Thinking about how students, teachers learn
A university is all about learning, and so is UIC’s Learning Sciences Research Institute.
But why is something like the institute needed here?
Co-director James Pellegrino has the answer:
“Institutes like LSRI serve to bring together researchers from multiple disciplines to work on multidisciplinary and interdisciplinary projects that might not otherwise get envisioned and pursued by faculty working in separate departments and colleges,” he said.
“It serves as a catalyst for such collaborations.”
The learning sciences institute is home to more than 130 staff, students, faculty and researchers in the learning sciences field.
“The focus is as much on teachers learning as on students learning,” said Pellegrino, distinguished professor of liberal arts and sciences and education.
“We look at what it takes for a teacher to effectively teach mathematics, for example — and what it takes for them to learn new practices and teach in line with Common Core (state) standards.”
The institute doesn’t just do general research on learning, but homes in on specific areas like math, chemistry or one of the social sciences, Pellegrino said.
“The work we do is on everything from the elementary grades to post-secondary,” he said.
The learning institute brings together faculty from multiple disciplines. “My appointment is 75 percent psychology and 25 percent curriculum and instruction,” Pellegrino said.
Others, for example, have joint faculty appointments in both learning sciences and chemistry or computer science. “We have 14 faculty with various different academic affiliations who are involved in learning sciences,” he said.
For the National Research Council of the National Academies, Pellegrino was a member of the Committee on Defining Deeper Learning for 21st Century Skills. He co-edited a report on its findings.
“We tried to figure out what was meant by ‘deeper learning’ and ‘21st century skills,’” he said. “What does the research base tell us? Is there evidence that they matter in the workplace and adult life?”
The committee concluded that deeper learning produces transfer — “it allows you to use your knowledge in real situations,” he said.
As for 21st century skills, the committee decided that they fall into the cognitive domain — reasoning, problem solving and critical thinking — complemented by interpersonal competence (the ability to communicate and engage in teamwork) and intrapersonal competence (being able to monitor, direct and communicate one’s own activities and exercise persistence).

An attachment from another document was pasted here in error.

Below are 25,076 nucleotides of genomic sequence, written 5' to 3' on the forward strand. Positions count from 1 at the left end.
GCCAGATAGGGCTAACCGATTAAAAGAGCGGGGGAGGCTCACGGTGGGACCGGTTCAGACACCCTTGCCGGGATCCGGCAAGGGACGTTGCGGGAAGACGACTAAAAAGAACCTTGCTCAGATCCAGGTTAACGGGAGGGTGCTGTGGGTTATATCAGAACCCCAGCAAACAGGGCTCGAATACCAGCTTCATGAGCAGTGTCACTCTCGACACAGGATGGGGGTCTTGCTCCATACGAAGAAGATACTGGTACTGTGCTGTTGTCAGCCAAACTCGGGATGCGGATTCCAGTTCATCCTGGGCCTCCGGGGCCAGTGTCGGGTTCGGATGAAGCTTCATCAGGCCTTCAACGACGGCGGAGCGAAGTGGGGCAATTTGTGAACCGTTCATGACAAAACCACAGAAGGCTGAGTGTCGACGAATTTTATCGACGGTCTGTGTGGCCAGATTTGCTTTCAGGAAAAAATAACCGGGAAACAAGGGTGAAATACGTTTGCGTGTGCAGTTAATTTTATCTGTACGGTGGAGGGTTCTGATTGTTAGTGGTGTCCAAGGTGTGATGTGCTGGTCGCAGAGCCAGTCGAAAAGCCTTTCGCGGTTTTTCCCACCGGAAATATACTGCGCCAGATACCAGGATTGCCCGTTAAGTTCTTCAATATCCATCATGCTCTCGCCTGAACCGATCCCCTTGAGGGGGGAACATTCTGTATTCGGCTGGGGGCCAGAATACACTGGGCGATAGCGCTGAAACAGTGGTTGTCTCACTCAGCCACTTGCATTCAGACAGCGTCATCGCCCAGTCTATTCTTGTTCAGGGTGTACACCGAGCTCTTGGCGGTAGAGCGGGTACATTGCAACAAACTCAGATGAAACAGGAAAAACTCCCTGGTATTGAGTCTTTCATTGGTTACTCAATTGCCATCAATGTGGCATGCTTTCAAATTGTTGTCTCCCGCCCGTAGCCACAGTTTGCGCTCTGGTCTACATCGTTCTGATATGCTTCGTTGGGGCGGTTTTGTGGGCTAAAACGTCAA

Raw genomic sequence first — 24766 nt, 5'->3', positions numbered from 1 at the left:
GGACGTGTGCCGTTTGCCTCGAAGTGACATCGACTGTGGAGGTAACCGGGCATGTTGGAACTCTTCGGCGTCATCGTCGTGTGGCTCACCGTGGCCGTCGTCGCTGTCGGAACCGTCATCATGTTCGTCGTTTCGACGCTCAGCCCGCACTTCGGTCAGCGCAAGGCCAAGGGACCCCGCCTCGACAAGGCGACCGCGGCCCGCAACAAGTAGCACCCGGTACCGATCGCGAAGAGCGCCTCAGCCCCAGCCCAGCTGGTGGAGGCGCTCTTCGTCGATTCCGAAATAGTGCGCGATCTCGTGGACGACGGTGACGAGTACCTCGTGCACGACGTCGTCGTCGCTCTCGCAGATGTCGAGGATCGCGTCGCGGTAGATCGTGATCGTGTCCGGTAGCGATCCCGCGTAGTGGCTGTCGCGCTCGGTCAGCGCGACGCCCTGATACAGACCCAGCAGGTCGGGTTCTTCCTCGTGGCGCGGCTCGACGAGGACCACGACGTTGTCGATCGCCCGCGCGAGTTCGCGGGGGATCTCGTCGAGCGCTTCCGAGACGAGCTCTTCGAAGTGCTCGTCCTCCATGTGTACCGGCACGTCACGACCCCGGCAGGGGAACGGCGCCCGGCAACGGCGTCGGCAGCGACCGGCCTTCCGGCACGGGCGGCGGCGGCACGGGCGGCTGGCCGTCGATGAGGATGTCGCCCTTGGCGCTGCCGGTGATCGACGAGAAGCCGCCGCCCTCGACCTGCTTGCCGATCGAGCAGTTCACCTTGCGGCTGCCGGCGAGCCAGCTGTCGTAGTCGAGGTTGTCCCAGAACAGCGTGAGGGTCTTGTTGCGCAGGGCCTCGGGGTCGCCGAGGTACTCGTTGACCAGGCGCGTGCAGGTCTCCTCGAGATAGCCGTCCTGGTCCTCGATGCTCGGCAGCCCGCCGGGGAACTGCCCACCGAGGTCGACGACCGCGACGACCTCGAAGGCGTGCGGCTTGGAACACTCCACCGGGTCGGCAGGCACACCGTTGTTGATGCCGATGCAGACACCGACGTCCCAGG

“The report tries to spell out evidence for competencies and their importance — are they teachable?” Pellegrino said. “An important piece of the report is whether they’re reflected in new standards in different disciplines, and the answer is, yes they are.”
The Learning Sciences Research Institute has its roots in two other centers. When Pellegrino came to UIC in 2001, there was a Center for the Study of Learning and an Institute for Math and Science Education.
“It made sense to merge the two,” he said.
The learning sciences institute is supported by the colleges of Education, Engineering and Liberal Arts and Sciences.
Pellegrino was born in Brooklyn and lived there until he was 6, then moved to Westchester County.
He earned his bachelor’s degree from Colgate University, in upstate New York, and master’s and Ph.D. degrees from the University of Colorado Boulder. He taught at the University of Pittsburgh for six years, University of California, Santa Barbara, for 10 years, and Vanderbilt University for 12 years before joining UIC.
Pellegrino’s honors include Phi Beta Kappa, scholarships from Colgate and the New York State Regents, and the Phil R. Miller Award in Psychology. He’s a member of the Outstanding Young Men in America and a National Academy of Sciences lifetime national associate.
“I’m a sports nut,” said Pellegrino, who follows the Cubs and White Sox, Bulls, Blackhawks and Bears. He played golf and skied in his younger days.
He lives downtown, across from Millennium Park, with his wife, Susan Goldman, co-director of the Learning Sciences Research Institute.
He has a son from a previous marriage, Christopher, 43, who is in the construction industry in Syracuse, N.Y. Goldman has 44-year-old twin sons from a previous marriage, Josh, an A.C. Nielsen executive, and Seth, a Los Angeles lawyer. The couple has four grandchildren.